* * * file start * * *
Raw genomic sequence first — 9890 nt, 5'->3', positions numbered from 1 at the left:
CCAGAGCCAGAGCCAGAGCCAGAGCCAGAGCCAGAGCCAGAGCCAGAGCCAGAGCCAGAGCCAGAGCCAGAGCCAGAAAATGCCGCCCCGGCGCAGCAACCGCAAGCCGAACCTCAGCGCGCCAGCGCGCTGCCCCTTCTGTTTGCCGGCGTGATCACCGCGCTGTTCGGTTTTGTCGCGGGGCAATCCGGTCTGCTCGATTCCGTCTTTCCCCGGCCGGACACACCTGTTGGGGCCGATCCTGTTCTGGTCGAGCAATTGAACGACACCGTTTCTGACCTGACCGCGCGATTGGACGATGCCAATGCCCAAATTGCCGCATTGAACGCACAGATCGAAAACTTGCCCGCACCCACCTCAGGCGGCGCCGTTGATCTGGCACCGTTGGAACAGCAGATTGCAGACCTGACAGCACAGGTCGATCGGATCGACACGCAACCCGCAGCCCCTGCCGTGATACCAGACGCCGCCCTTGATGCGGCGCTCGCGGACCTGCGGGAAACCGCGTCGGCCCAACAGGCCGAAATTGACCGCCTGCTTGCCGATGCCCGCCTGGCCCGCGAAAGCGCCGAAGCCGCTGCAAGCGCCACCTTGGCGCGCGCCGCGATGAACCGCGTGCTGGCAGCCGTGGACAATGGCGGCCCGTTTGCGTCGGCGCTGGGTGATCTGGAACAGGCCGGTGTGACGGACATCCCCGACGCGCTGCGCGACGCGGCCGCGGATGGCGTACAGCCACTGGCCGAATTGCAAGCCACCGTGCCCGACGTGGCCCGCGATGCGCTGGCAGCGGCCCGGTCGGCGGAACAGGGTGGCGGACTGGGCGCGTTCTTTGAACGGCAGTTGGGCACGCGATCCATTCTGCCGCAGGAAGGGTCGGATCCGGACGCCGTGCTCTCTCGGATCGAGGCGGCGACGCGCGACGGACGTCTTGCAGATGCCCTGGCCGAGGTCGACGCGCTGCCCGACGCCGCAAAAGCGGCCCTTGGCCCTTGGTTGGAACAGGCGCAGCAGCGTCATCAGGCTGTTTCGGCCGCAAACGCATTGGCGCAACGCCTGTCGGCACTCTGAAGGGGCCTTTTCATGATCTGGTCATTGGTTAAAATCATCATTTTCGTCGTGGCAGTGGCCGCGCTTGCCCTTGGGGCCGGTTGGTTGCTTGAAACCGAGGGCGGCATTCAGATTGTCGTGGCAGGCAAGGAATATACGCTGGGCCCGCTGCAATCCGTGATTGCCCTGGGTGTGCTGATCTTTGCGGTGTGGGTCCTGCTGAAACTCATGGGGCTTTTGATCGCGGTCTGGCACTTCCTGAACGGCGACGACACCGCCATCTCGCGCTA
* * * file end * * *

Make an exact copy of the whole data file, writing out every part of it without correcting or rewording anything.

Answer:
Raw genomic sequence first — 9890 nt, 5'->3', positions numbered from 1 at the left:
CCAGAGCCAGAGCCAGAGCCAGAGCCAGAGCCAGAGCCAGAGCCAGAGCCAGAGCCAGAGCCAGAGCCAGAGCCAGAAAATGCCGCCCCGGCGCAGCAACCGCAAGCCGAACCTCAGCGCGCCAGCGCGCTGCCCCTTCTGTTTGCCGGCGTGATCACCGCGCTGTTCGGTTTTGTCGCGGGGCAATCCGGTCTGCTCGATTCCGTCTTTCCCCGGCCGGACACACCTGTTGGGGCCGATCCTGTTCTGGTCGAGCAATTGAACGACACCGTTTCTGACCTGACCGCGCGATTGGACGATGCCAATGCCCAAATTGCCGCATTGAACGCACAGATCGAAAACTTGCCCGCACCCACCTCAGGCGGCGCCGTTGATCTGGCACCGTTGGAACAGCAGATTGCAGACCTGACAGCACAGGTCGATCGGATCGACACGCAACCCGCAGCCCCTGCCGTGATACCAGACGCCGCCCTTGATGCGGCGCTCGCGGACCTGCGGGAAACCGCGTCGGCCCAACAGGCCGAAATTGACCGCCTGCTTGCCGATGCCCGCCTGGCCCGCGAAAGCGCCGAAGCCGCTGCAAGCGCCACCTTGGCGCGCGCCGCGATGAACCGCGTGCTGGCAGCCGTGGACAATGGCGGCCCGTTTGCGTCGGCGCTGGGTGATCTGGAACAGGCCGGTGTGACGGACATCCCCGACGCGCTGCGCGACGCGGCCGCGGATGGCGTACAGCCACTGGCCGAATTGCAAGCCACCGTGCCCGACGTGGCCCGCGATGCGCTGGCAGCGGCCCGGTCGGCGGAACAGGGTGGCGGACTGGGCGCGTTCTTTGAACGGCAGTTGGGCACGCGATCCATTCTGCCGCAGGAAGGGTCGGATCCGGACGCCGTGCTCTCTCGGATCGAGGCGGCGACGCGCGACGGACGTCTTGCAGATGCCCTGGCCGAGGTCGACGCGCTGCCCGACGCCGCAAAAGCGGCCCTTGGCCCTTGGTTGGAACAGGCGCAGCAGCGTCATCAGGCTGTTTCGGCCGCAAACGCATTGGCGCAACGCCTGTCGGCACTCTGAAGGGGCCTTTTCATGATCTGGTCATTGGTTAAAATCATCATTTTCGTCGTGGCAGTGGCCGCGCTTGCCCTTGGGGCCGGTTGGTTGCTTGAAACCGAGGGCGGCATTCAGATTGTCGTGGCAGGCAAGGAATATACGCTGGGCCCGCTGCAATCCGTGATTGCCCTGGGTGTGCTGATCTTTGCGGTGTGGGTCCTGCTGAAACTCATGGGGCTTTTGATCGCGGTCTGGCACTTCCTGAACGGCGACGACACCGCCATCTCGCGCTA